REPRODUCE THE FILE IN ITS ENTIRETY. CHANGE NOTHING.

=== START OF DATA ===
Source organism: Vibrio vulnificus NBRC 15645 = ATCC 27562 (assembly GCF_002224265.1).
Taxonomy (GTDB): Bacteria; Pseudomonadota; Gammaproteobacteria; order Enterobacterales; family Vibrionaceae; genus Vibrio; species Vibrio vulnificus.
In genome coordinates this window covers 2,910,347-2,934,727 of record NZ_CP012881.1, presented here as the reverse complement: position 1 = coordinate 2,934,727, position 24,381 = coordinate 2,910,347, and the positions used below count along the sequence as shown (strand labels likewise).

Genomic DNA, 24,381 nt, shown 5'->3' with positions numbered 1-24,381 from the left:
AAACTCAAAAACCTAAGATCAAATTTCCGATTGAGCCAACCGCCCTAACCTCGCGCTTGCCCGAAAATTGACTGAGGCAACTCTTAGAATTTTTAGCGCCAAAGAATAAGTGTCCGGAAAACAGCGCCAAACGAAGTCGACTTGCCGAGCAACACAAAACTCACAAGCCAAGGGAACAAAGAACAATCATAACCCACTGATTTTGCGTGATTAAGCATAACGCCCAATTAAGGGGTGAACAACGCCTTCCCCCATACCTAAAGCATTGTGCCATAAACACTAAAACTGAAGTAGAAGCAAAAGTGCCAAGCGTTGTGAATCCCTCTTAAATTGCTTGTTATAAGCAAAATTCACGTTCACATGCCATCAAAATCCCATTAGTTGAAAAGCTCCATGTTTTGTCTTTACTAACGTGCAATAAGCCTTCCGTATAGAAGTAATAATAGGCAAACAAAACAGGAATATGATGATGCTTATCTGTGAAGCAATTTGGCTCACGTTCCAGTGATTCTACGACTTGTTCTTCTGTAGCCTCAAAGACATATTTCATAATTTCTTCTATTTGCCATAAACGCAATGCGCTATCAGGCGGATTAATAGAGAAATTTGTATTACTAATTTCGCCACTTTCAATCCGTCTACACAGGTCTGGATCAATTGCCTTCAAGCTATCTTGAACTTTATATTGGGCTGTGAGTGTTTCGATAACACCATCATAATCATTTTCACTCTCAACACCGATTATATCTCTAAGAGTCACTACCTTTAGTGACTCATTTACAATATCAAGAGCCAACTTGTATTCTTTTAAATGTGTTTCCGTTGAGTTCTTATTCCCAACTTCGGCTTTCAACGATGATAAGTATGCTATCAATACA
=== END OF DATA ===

Source organism: Vibrio vulnificus NBRC 15645 = ATCC 27562 (assembly GCF_002224265.1).
Taxonomy (GTDB): Bacteria; Pseudomonadota; Gammaproteobacteria; order Enterobacterales; family Vibrionaceae; genus Vibrio; species Vibrio vulnificus.
In genome coordinates this window covers 2,910,347-2,934,727 of record NZ_CP012881.1, presented here as the reverse complement: position 1 = coordinate 2,934,727, position 24,381 = coordinate 2,910,347, and the positions used below count along the sequence as shown (strand labels likewise).

Genomic DNA, 24,381 nt, shown 5'->3' with positions numbered 1-24,381 from the left:
AAACTCAAAAACCTAAGATCAAATTTCCGATTGAGCCAACCGCCCTAACCTCGCGCTTGCCCGAAAATTGACTGAGGCAACTCTTAGAATTTTTAGCGCCAAAGAATAAGTGTCCGGAAAACAGCGCCAAACGAAGTCGACTTGCCGAGCAACACAAAACTCACAAGCCAAGGGAACAAAGAACAATCATAACCCACTGATTTTGCGTGATTAAGCATAACGCCCAATTAAGGGGTGAACAACGCCTTCCCCCATACCTAAAGCATTGTGCCATAAACACTAAAACTGAAGTAGAAGCAAAAGTGCCAAGCGTTGTGAATCCCTCTTAAATTGCTTGTTATAAGCAAAATTCACGTTCACATGCCATCAAAATCCCATTAGTTGAAAAGCTCCATGTTTTGTCTTTACTAACGTGCAATAAGCCTTCCGTATAGAAGTAATAATAGGCAAACAAAACAGGAATATGATGATGCTTATCTGTGAAGCAATTTGGCTCACGTTCCAGTGATTCTACGACTTGTTCTTCTGTAGCCTCAAAGACATATTTCATAATTTCTTCTATTTGCCATAAACGCAATGCGCTATCAGGCGGATTAATAGAGAAATTTGTATTACTAATTTCGCCACTTTCAATCCGTCTACACAGGTCTGGATCAATTGCCTTCAAGCTATCTTGAACTTTATATTGGGCTGTGAGTGTTTCGATAACACCATCATAATCATTTTCACTCTCAACACCGATTATATCTCTAAGAGTCACTACCTTTAGTGACTCATTTACAATATCAAGAGCCAACTTGTATTCTTTTAAATGTGTTTCCGTTGAGTTCTTATTCCCAACTTCGGCTTTCAACGATGATAAGTATGCTATCAATACA